Asteroid passing Earth will be closer than moon

Mar 04, 2014
Credit: NASA/JPL-Caltech

An asteroid is headed this way. But even though it will come closer than the moon, astronomers say it will pose no danger.

The newly discovered asteroid, called 2014 DX110, will hurtle between the moon and Earth on Wednesday. DX110 will pass an estimated 217,000 miles from Earth.

That's approximately nine-tenths of the distance between the and Earth.

The asteroid is an estimated 45 to 130 feet across.

Relatively close approaches like this occur all the time, although DX110 is extra close.

Explore further: Radar images of near-Earth asteroid 2006 DP14

More information: NASA: neo.jpl.nasa.gov/ca/

Minor Planet Center: minorplanetcenter.net/

4.8 /5 (8 votes)
add to favorites email to friend print save as pdf

Related Stories

Big asteroid swinging by Earth has its own moon

May 30, 2013

Astronomers getting their first close-up glimpse of a giant asteroid about to whiz by Earth found a surprise bonus rock. A smaller moon asteroid is circling the larger space rock, an unusual but not unheard ...

Massive asteroid with moon to pass Earth today

May 31, 2013

An asteroid nearly two miles (three kilometers) wide is set to pass by Earth Friday with no risk of impact, offering scientists a rare chance to study a massive flying object with its own moon.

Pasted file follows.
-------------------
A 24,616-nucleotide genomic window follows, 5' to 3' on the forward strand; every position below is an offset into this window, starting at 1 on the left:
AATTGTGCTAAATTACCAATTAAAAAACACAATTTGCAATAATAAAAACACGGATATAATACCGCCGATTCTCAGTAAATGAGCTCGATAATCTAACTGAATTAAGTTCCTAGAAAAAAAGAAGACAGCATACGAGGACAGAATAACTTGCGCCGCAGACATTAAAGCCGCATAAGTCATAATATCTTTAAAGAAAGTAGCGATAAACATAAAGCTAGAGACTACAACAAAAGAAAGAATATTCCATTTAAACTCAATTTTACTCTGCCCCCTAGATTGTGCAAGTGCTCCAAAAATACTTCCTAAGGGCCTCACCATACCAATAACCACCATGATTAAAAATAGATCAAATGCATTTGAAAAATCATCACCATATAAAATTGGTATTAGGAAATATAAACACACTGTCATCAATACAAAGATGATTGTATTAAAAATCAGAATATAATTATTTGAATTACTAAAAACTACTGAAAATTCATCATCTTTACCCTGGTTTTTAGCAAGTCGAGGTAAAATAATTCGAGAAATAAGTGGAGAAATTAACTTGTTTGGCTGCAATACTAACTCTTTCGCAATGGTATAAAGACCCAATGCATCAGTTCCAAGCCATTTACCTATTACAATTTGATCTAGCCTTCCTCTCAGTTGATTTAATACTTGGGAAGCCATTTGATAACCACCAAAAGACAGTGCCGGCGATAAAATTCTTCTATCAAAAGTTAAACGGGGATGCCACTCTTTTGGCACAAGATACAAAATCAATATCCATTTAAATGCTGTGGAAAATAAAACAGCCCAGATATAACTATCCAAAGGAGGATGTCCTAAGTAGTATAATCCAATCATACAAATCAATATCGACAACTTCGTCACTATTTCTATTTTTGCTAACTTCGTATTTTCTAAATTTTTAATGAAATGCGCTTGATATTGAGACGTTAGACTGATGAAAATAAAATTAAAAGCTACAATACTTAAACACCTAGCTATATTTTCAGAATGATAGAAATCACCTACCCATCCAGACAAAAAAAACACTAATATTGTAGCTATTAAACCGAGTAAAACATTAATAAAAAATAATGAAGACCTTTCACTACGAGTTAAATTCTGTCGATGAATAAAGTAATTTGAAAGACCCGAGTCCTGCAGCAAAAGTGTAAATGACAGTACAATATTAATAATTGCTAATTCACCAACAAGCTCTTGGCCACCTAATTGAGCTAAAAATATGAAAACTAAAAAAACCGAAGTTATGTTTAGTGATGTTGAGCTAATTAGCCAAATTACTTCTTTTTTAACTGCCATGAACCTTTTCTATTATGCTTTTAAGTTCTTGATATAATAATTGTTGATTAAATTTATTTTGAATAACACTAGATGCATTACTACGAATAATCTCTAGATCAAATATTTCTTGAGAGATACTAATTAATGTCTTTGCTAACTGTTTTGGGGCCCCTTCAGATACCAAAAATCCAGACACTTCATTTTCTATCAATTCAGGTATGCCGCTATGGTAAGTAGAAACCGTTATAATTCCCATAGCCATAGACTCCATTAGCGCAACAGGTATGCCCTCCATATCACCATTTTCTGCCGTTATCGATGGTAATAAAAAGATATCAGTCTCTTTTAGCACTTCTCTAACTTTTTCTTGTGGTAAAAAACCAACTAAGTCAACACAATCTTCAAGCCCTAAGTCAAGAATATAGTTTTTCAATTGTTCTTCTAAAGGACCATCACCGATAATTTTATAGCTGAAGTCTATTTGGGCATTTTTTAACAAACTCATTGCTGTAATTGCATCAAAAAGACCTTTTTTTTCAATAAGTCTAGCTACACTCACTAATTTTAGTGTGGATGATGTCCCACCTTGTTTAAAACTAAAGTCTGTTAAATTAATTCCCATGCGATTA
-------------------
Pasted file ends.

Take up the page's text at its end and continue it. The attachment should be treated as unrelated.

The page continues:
Radar images of near-Earth asteroid 2006 DP14

Feb 26, 2014

A collage of radar images of near-Earth asteroid 2006 DP14 was generated by NASA scientists using the 230-foot (70-meter) Deep Space Network antenna at Goldstone, Calif., on the night of Feb. 11, 2014.

Recommended for you

The wake-up call that sent hearts racing

1 hour ago

"But as the minutes ticked by, the relaxed attitude of many of us began to dissolve into apprehension. Our levels of adrenaline and worry began to rise."

US-India to collaborate on Mars exploration

11 hours ago

The United States and India, fresh from sending their own respective spacecraft into Mars' orbit earlier this month, on Tuesday agreed to cooperate on future exploration of the Red Planet.

Swift mission observes mega flares from a mini star

11 hours ago

On April 23, NASA's Swift satellite detected the strongest, hottest, and longest-lasting sequence of stellar flares ever seen from a nearby red dwarf star. The initial blast from this record-setting series ...

Sandblasting winds shift Mars' landscape

16 hours ago

High winds are a near-daily force on the surface of Mars, carving out a landscape of shifting dunes and posing a challenge to exploration, scientists said Tuesday.

PanSTARRS K1, the comet that keeps going

18 hours ago

Thank you K1 PanSTARRS for hanging in there! Some comets crumble and fade away. Others linger a few months and move on. But after looping across the night sky for more than a year, this one is nowhere near ...

User comments : 0